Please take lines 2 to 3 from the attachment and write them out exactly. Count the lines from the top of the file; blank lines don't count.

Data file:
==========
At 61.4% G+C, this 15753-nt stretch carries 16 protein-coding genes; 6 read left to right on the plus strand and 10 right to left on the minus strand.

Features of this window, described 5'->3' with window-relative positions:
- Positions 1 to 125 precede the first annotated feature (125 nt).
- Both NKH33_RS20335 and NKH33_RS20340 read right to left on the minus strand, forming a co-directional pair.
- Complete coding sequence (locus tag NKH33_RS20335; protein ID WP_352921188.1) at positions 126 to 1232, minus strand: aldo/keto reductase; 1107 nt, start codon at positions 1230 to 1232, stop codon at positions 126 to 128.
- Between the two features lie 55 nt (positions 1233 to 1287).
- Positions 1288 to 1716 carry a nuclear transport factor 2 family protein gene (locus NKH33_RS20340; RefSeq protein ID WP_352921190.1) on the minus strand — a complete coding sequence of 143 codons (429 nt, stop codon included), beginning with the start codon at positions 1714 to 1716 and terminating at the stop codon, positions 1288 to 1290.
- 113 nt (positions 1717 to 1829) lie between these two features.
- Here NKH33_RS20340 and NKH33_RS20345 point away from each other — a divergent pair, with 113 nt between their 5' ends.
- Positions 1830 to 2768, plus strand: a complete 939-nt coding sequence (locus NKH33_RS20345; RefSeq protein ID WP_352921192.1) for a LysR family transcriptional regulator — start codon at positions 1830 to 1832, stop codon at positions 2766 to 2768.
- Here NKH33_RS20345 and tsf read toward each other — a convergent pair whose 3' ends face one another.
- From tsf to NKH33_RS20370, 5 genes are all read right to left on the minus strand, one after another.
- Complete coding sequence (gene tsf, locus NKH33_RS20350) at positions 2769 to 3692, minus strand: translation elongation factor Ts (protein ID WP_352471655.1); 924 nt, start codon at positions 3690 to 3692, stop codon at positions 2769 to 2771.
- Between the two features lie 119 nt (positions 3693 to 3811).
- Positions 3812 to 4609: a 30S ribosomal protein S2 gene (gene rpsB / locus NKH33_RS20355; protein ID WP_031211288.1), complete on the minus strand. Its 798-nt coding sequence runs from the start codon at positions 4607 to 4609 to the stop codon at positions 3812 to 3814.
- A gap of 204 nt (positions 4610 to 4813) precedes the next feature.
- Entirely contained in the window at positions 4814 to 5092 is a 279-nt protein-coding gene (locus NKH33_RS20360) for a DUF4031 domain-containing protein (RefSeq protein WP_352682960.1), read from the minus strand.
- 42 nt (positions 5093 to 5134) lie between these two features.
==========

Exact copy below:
Features of this window, described 5'->3' with window-relative positions:
- Positions 1 to 125 precede the first annotated feature (125 nt).